DirectRevenue LLC, DirectRevenue Holdings LLC, Joshua Abram, Daniel Kaufman, Alan Murray, and Rodney Hook; Analysis of Proposed Consent Order To Aid Public Comment, 8161-8163 [E7-3058]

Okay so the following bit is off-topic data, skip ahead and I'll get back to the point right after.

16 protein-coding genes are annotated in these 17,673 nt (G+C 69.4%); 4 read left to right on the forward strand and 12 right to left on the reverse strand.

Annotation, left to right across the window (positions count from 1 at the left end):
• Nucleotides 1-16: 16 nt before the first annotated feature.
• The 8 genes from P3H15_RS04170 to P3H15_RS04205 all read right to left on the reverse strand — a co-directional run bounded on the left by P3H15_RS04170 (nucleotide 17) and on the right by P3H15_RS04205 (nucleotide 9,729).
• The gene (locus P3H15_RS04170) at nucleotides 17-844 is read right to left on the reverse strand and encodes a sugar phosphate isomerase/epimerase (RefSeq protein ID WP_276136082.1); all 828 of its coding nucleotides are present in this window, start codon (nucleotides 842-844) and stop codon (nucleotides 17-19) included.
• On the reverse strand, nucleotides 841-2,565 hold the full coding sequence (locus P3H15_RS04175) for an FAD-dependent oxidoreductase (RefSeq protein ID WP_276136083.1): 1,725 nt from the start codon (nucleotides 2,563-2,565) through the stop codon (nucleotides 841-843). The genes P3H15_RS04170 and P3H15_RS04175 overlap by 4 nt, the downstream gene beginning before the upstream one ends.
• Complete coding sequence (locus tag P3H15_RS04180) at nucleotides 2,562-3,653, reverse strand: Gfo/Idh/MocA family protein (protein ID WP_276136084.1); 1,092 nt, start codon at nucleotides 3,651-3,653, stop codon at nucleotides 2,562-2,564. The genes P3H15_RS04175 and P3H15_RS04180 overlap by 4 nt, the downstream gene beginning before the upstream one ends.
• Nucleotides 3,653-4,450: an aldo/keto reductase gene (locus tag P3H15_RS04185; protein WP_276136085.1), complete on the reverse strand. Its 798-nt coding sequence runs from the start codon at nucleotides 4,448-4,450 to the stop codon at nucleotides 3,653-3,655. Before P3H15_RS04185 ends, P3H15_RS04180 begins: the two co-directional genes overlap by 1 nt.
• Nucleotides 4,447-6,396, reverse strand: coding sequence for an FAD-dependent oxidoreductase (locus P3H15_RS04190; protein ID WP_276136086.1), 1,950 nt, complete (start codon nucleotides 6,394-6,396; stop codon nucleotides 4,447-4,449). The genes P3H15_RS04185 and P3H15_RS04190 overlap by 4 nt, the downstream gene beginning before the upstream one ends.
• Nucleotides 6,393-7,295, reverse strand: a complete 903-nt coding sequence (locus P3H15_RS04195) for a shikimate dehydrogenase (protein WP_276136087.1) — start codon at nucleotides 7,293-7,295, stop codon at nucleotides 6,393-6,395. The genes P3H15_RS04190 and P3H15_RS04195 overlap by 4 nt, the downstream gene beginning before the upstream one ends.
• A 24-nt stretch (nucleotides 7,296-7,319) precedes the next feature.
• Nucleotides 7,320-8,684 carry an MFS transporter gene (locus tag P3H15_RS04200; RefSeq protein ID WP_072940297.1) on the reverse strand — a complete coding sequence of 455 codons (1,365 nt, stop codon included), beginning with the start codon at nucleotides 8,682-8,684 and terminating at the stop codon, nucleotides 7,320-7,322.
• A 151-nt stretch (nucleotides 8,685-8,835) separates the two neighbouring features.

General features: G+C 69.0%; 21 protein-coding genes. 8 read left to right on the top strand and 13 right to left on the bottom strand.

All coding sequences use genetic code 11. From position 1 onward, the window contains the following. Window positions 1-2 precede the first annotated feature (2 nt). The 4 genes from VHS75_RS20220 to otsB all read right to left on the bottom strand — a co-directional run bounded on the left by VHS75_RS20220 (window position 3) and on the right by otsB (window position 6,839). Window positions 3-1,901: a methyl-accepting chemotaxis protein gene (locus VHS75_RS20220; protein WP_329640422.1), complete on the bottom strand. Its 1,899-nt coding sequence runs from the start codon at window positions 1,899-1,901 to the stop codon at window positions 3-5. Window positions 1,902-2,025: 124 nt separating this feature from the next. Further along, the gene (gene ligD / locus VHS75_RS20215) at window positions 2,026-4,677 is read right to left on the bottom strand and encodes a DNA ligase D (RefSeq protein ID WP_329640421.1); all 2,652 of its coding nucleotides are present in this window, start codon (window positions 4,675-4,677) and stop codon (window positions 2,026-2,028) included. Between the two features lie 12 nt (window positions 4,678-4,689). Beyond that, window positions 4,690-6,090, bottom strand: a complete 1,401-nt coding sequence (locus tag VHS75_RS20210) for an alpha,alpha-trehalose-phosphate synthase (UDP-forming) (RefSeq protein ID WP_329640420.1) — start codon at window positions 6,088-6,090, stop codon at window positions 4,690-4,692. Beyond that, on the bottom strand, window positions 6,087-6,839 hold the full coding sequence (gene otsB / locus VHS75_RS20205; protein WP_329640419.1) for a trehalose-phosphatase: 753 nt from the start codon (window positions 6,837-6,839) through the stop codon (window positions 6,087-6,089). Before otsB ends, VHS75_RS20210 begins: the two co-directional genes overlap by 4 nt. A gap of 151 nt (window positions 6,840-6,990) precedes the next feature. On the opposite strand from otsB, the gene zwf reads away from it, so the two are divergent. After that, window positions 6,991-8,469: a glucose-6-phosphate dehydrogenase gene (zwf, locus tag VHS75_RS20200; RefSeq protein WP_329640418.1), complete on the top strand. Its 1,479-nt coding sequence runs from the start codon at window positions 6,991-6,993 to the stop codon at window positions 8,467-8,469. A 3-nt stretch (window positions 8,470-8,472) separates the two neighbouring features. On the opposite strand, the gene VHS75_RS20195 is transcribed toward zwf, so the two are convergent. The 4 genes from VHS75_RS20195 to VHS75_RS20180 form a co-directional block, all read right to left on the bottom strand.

Download as PDF Federal Register / Vol. 72, No. 36 / Friday, February 23, 2007 / Notices FEDERAL RESERVE SYSTEM cprice-sewell on PROD1PC61 with NOTICES Formations of, Acquisitions by, and Mergers of Bank Holding Companies The companies listed in this notice have applied to the Board for approval, pursuant to the Bank Holding Company Act of 1956 (12 U.S.C. 1841 et seq.) (BHC Act), Regulation Y (12 CFR Part 225), and all other applicable statutes and regulations to become a bank holding company and/or to acquire the assets or the ownership of, control of, or the power to vote shares of a bank or bank holding company and all of the banks and nonbanking companies owned by the bank holding company, including the companies listed below. The applications listed below, as well as other related filings required by the Board, are available for immediate inspection at the Federal Reserve Bank indicated. The application also will be available for inspection at the offices of the Board of Governors. Interested persons may express their views in writing on the standards enumerated in the BHC Act (12 U.S.C. 1842(c)). If the proposal also involves the acquisition of a nonbanking company, the review also includes whether the acquisition of the nonbanking company complies with the standards in section 4 of the BHC Act (12 U.S.C. 1843). Unless otherwise noted, nonbanking activities will be conducted throughout the United States. Additional information on all bank holding companies may be obtained from the National Information Center website at www.ffiec.gov/nic/. Unless otherwise noted, comments regarding each of these applications must be received at the Reserve Bank indicated or the offices of the Board of Governors not later than March 22, 2007. A. Federal Reserve Bank of Chicago (Patrick M. Wilder, Assistant Vice President) 230 South LaSalle Street, Chicago, Illinois 60690-1414: 1. C–B–G, Inc., West Liberty, Iowa; to acquire additional voting shares of Washington Bancorp, Washington, Iowa, for a total exceeding 25 percent, and thereby indirectly acquire voting shares of Federation Bank, Washington, Iowa. 2. Community State Bank Employee Stock Ownership Plan and Trust, Union Grove, Wisconsin; to increase its ownership of Union Bancorporation, Inc., Union Grove, Wisconsin, to 35.52 percent of the voting shares, and thereby increase its indirect ownership of Community State Bank, Union Grove, Wisconsin. VerDate Aug<31>2005 18:00 Feb 22, 2007 Jkt 211001 Board of Governors of the Federal Reserve System, February 20, 2007. Robert deV. Frierson, Deputy Secretary of the Board. [FR Doc. E7–3096 Filed 2–22–07; 8:45 am] BILLING CODE 6210–01–S FEDERAL TRADE COMMISSION [File No. 052 3131] DirectRevenue LLC, DirectRevenue Holdings LLC, Joshua Abram, Daniel Kaufman, Alan Murray, and Rodney Hook; Analysis of Proposed Consent Order To Aid Public Comment Federal Trade Commission. Proposed consent agreement. AGENCY: ACTION: SUMMARY: The consent agreement in this matter settles alleged violations of federal law prohibiting unfair or deceptive acts or practices or unfair methods of competition. The attached Analysis to Aid Public Comment describes both the allegations in the draft complaint and the terms of the consent order—embodied in the consent agreement—that would settle these allegations. Comments must be received on or before March 21, 2007. ADDRESSES: Interested parties are invited to submit written comments. Comments should refer to ‘‘DirectRevenue LLC, et al., File No. 052 3131 to facilitate the organization of comments. A comment filed in paper form should include this reference both in the text and on the envelope, and should be mailed or delivered to the following address: Federal Trade Commission/Office of the Secretary, Room 135–H , 600 Pennsylvania Avenue, NW., Washington, DC 20580. Comments containing confidential material must be filed in paper form, must be clearly labeled ‘‘Confidential,’’ and must comply with Commission Rule 4.9(c). 16 CFR 4.9(c) (2005).1 The FTC is requesting that any comment filed in paper form be sent by courier or overnight service, if possible, because U.S. postal mail in the Washington area and at the Commission is subject to delay due to heightened security precautions. Comments that do not contain any nonpublic information may DATES: 1 The comment must be accompanied by an explicit request for confidential treatment, including the factual and legal basis for the request, and must identify the specific portions of the comment to be withheld from the public record. The request will be granted or denied by the Commission’s General Counsel, consistent with applicable law and the public interest. See Commission Rule 4.9(c), 16 CFR 4.9(c). PO 00000 Frm 00013 Fmt 4703 Sfmt 4703 8161 instead be filed in electronic form as part of or as an attachment to e-mail messages directed to the following email box: consentagreement@ftc.gov. The FTC Act and other laws the Commission administers permit the collection of public comments to consider and use in this proceeding as appropriate. All timely and responsive public comments, whether filed in paper or electronic form, will be considered by the Commission, and will be available to the public on the FTC Web site, to the extent practicable, at http://www.ftc.gov. As a matter of discretion, the FTC makes every effort to remove home contact information for individuals from the public comments it receives before placing those comments on the FTC Web site. More information, including routine uses permitted by the Privacy Act, may be found in the FTC’s privacy policy, at http://www.ftc.gov/ ftc/privacy.htm. FOR FURTHER INFORMATION CONTACT: Mamie Kresses (202/326–2070) or Stacey Freguson (202/326–2361), Bureau of Consumer Protection, 600 Pennsylvania Avenue, NW., Washington, DC 20580. SUPPLEMENTARY INFORMATION: Pursuant to section 6(f) of the Federal Trade Commission Act, 38 Stat. 721, 15 U.S.C. 46(f), and § 2.34 of the Commission Rules of Practice, 16 CFR 2.34, notice is hereby given that the above-captioned consent agreement containing a consent order to cease and desist, having been filed with and accepted, subject to final approval, by the Commission, has been placed on the public record for a period of thirty (30) days. The following Analysis to Aid Public Comment describes the terms of the consent agreement, and the allegations in the complaint. An electronic copy of the full text of the consent agreement package can be obtained from the FTC Home Page (for February 16, 2007), on the World Wide Web, at http:// www.ftc.gov/os/2007/02/index.htm. A paper copy can be obtained from the FTC Public Reference Room, Room 130H, 600 Pennsylvania Avenue, NW., Washington, DC 20580, either in person or by calling (202) 326–2222. Public comments are invited, and may be filed with the Commission in either paper or electronic form. All comments should be filed as prescribed in the ADDRESSES section above, and must be received on or before the date specified in the DATES section. Analysis of Agreement Containing Consent Order To Aid Public Comment The Federal Trade Commission has accepted, subject to final approval, an E:\FR\FM\23FEN1.SGM 23FEN1 8162 Federal Register / Vol. 72, No. 36 / Friday, February 23, 2007 / Notices cprice-sewell on PROD1PC61 with NOTICES agreement containing a consent order from proposed respondents DirectRevenue LLC, DirectRevenue Holdings LLC, Joshua Abram, Daniel Kaufman, Alan Murray, and Rodney Hook, individually and as officers of DirectRevenue LLC (together, ‘‘the respondents’’). The proposed consent order has been placed on the public record for thirty (30) days for receipt of comments by interested persons. Comments received during this period will become part of the public record. After thirty (30) days, the Commission will again review the agreement and the comments received, and will decide whether it should withdraw from the agreement or make final the agreement’s proposed order. General Allegations The respondents develop, market, and distribute via Internet downloads advertising software programs (‘‘adware’’)—including programs with the names Aurora, Ceres, A Better Internet, OfferOptomizer, Twaintec, and Best Offers—that monitor consumers’ Internet use in order to display targeted pop-up ads. This matter concerns allegations that the respondents: (1) Directly, and through a network of numerous affiliates and sub-affiliates, installed their adware on consumers’ computers without adequate notice or consent; (2) through affiliates and subaffiliates, installed their adware on consumers’ computers entirely without notice or authorization; and (3) made their adware difficult for consumers to identify, locate, and remove. The Commission’s complaint alleges that in numerous instances the respondents, either directly or through their affiliates and sub-affiliates, purported to offer content to the public, such as games, screen-savers, peer-topeer file sharing software, and/or computer utility programs (‘‘lureware’’) and bundled the respondents’ adware with that content. The complaint further alleges that consumers often have been unaware that the respondents’ adware would be installed on their computers because it was not adequately disclosed to them that downloading the lureware would result in installation of the respondents’ adware. Often, no reference to the adware was made on Web sites offering the lureware or in the install windows. In other instances, information about the effects of the respondents’ adware could only be ascertained, if at all, by clicking on one or more inconspicuous hyperlinks to reach multi-page user agreements containing such information. These inconspicuous hyperlinks were located in the corner of Web site homepages or VerDate Aug<31>2005 15:07 Feb 22, 2007 Jkt 211001 in modal boxes provided by the computer’s operating system. The Commission’s complaint also alleges that in numerous instances, the respondents, through affiliates and subaffiliates, installed the respondents’ adware on consumers’ computers entirely without notice or authorization. The complaint cites as an example unauthorized installations conducted by the respondents’ sub-affiliate, Seismic Entertainment Productions, Inc., via an executable file that exploited a vulnerability in Windows Media Player. The Commission’s complaint further alleges that the respondents made identifying, locating, and removing their adware extremely difficult for consumers. Among other practices, the respondents: failed to identify the name or source of the adware in pop-up ads to enable consumers to locate the adware on their computers; stored adware files in locations on consumers’ hard drives that are rarely accessed by consumers, such as in the core systems software folders; failed to list the adware in the Windows Add/Remove utility (a customary location for userinitiated uninstall of software programs); where the adware was listed in the Windows Add/Remove utility, listed it under names resembling core systems software or applications; installed technology on consumers’ computers to reinstall the adware when it had been uninstalled by consumers through the Windows Add/Remove utility or deleted by anti-spyware or anti-adware programs; and when a separate uninstall tool was provided, required consumers to follow a ten-step procedure including downloading additional software and deactivating firewalls, thereby exposing computers to security risks. Deception Allegation The Commission’s complaint alleges that by offering content over the Internet such as browser upgrades, utilities, games, screensavers, peer-to-peer file sharing software and/or entertainment content, without disclosing adequately that this content was bundled with the respondents’ adware, the respondents committed a deceptive practice. The bundling of the respondents’ adware, which monitors consumers’ Internet use and causes them to receive pop-up advertisements, would be material to consumers in their decision whether to download the other software programs and/or content. Unfairness Allegations The Commission’s complaint also alleges that it was an unfair practice for the respondents to install on consumers’ PO 00000 Frm 00014 Fmt 4703 Sfmt 4703 computers, entirely without their knowledge or authorization, adware that could not be reasonably identified, located, or removed by consumers. In addition, the complaint alleges that it was an unfair practice, in and of itself, for the respondents not to provide consumers with a reasonable means to identify, locate, and remove the respondents’ adware from their computers. The complaint further alleges that these practices have caused or are likely to cause substantial consumer injury that is not reasonably avoidable by consumers themselves and not outweighed by benefits to consumers or competition. The Proposed Consent Order The proposed consent order contains provisions designed to prevent the respondents from engaging in similar acts and practices in the future and to halt continuing harm caused by the respondents’ prior unlawful practices. Part I of the proposed order prohibits the respondents from displaying any advertisement to, or otherwise communicating with, any consumer’s computer on which the respondents’ adware was installed prior to October 1, 2005 (‘‘legacy program’’). Part I permits the respondents, within thirty days of entry of the final order, to send a maximum of three notices to legacy program users informing them: that, pursuant to the FTC settlement, they will no longer receive any advertising or communication from the respondents; how they may affirmatively authorize the respondents to continue serving advertisements if consumers so choose; and how they may fully remove the respondents’ adware from their computers. If consumers fail to respond to the notice, the adware will remain inactive. Parts II and III prohibit the respondents from, or assisting others in, installing software onto any computer by exploiting security vulnerabilities or downloading or installing any software program or application without consumers’ express consent. ‘‘Express consent’’ is defined in the proposed order to require clear and prominent disclosure of material terms prior to and separate from any end user license agreement, and to require consumer activation of the download or installation by clicking a button or a substantially similar action. Part IV requires the respondents to establish, implement, and maintain a clearly disclosed, user-friendly mechanism through which consumers can report and the respondents can timely address complaints regarding the respondents’ practices. E:\FR\FM\23FEN1.SGM 23FEN1 Federal Register / Vol. 72, No. 36 / Friday, February 23, 2007 / Notices Part V requires the respondents to establish, implement, and maintain a comprehensive program that is reasonably designed to require affiliates to obtain express consent before installing the respondents’ software onto consumers’ computers. Part V also contains sub-parts mandating certain measures the respondents must take to monitor their distribution network. Part VI requires the respondents to identify advertisements served via the respondents’ adware in order for consumers to easily locate the source of the advertisement, easily access the respondents’ complaint mechanism, and access directions on how to uninstall such adware. Part VII requires the respondents to provide reasonable and effective means for consumers to uninstall the respondents’ adware. Part IX requires the respondents to pay $1.5 million to the Commission. This payment may be used in the Commission’s sole discretion to provide appropriate relief, which may include, but is not limited to, the recision of contracts, payment of damages, and/or public notification respecting such unfair or deceptive acts or practices. If the Commission determines that such relief is wholly or partially impracticable, any or all such funds shall be paid to the United States Treasury. Part X requires the respondents to cooperate with the Commission in this action or any subsequent investigations related to or associated with the transactions or the occurrences that are the subject of the Complaint. The remaining order provisions govern record retention (Part VIII), order distribution (Part XI), ongoing reporting requirements (Parts XII and XIII), filing a compliance report (Part XIV). Part XV provides that the order will terminate after twenty (20) years under certain circumstances. The purpose of this analysis is to facilitate public comment on the proposed order, and it is not intended to constitute an official interpretation of the agreement and proposed order or to modify in any way their terms. cprice-sewell on PROD1PC61 with NOTICES By direction of the Commission, Commissioner Leibowitz dissenting. Donald S. Clark, Secretary. Dissenting Statement of Commissioner Jon Leibowitz In this consent agreement, Commission staff obtained strong injunctive relief that will put an end to practices that allowed DirectRevenue to foist unwanted software on untold VerDate Aug<31>2005 15:07 Feb 22, 2007 Jkt 211001 millions of consumers. The injunctive provisions, like those in Zango, Inc., f/k/a 180 Solutions, Inc., will serve as a model to adware companies in future. But the $1.5 million in monetary relief that the Commission obtained as part of the consent agreement is a disappointment because it apparently leaves DirectRevenue’s owners lining their pockets with more than $20 million from a business model based on deceit. Ben Elgin with Brian Grow, The Plot To Hijack Your Computer, Business Week Online, available at http:// www.businessweek.com/magazine/ content/06_29/ b3993001.htm?chan=search (July 17, 2006). According to the Commission’s complaint, DirectRevenue downloaded adware on consumers’ computers—in many cases without notice and consent. In other instances, to entice consumers into downloading its nuisance adware that plagued consumers’ computers with pop-ups, it even bundled the adware with software that was supposed to block pop-ups—the height of cynicism and disingenuousness. Moreover, the respondents went to great lengths to ensure that consumers could not uninstall this unwanted software, even employing ingenious (and malicious) technologies such as code that would reinstall it if the consumer attempted to remove it. Even apart from the hundreds of thousands of hours people spent closing all of these pop-up ads, how many people lost important data because respondents’ malware crashed their computer? How many people fruitlessly spent time trying to uninstall it? How many people junked perfectly good computers that were so burdened with unwanted adware that they were useless? One consumer captured the frustration and anger that consumers no doubt felt as they tried to deal with DirectRevenue’s malware: ‘‘ ‘You people are EVIL personified,’ Kevin Horton wrote* * * ‘I would like the four hours of my life back I have wasted trying to get your stupid uninvited software off my now crippled system.’ ’’ The Plot To Hijack Your Computer, supra. Given the number of unwitting DirectRevenue ‘‘customers’’—according to the New York Attorney General’s complaint there were more than 150 million software installs, which likely served up literally billions of pop-ups 2—Mr. Horton’s 2 On a separate note, I want to commend the New York Attorney General’s office for its recent groundbreaking settlements—which included monetary relief—with Priceline, Travelocity, and Cingular Wireless in the context of its litigation against DirectRevenue. Among other things, the settlements require the companies to do due diligence before PO 00000 Frm 00015 Fmt 4703 Sfmt 4703 8163 experience could not have been unusual. Some of the troubles came home to roost: the software made the computer of one of DirectRevenue’s own employees crash four times in one day, and the company had to send someone to fix a computer belonging to one of the company’s venture capital investors. Id. I recognize that staff was able to negotiate comprehensive injunctive relief that will halt these illegal practices once and for all. The proposed order, among other things, requires DirectRevenue to co-brand advertisements it serves and provide an effective method to uninstall their software—steps that should allow consumers unhappy with the pop-ups to identify their source and remove the software that generates them. Other provisions ensure that consumers get to choose whether they want the software in the first place. I also recognize that, in litigating this matter, staff would have been presented with novel issues that could pose risks. That said, I cannot support a consent agreement that requires the respondents—particularly Joshua Abram, Daniel Kaufman, Alan Murray, and Rodney Hook, the officers and owners of DirectRevenue—to pay a total of only $1.5 million. Venture capitalists poured more than $20 million into DirectRevenue,3 and between the companies’ ad revenues and the venture capital money, millions of dollars flowed into the owners’ pockets—$23 million, according to Business Week. See The Plot To Hijack Your Computer, supra. Settlement always involves compromise, and staff must weigh the advantages of a settlement with the risks and costs of litigation. But in cases like this, I would rather go to trial and risk losing than settle for a compromise that makes an FTC action just a cost of doing business. [FR Doc. E7–3058 Filed 2–22–07; 8:45 am] BILLING CODE 6750–01–P advertising via adware, and periodically follow up to see how their online ads are being delivered. These settlements are important because advertising dollars fuel the demand side of the nuisance adware problem by giving companies like DirectRevenue and their affiliates and sub-affiliates the incentive to expand their installed base, with or without consumers’ consent. 3 See, e.g., Brad Stone, Invasion of the PC Snatchers, Newsweek (Dec. 13, 2006), available at http://www.msnbc.msn.com/id/6653413/site/ newsweek/. E:\FR\FM\23FEN1.SGM 23FEN1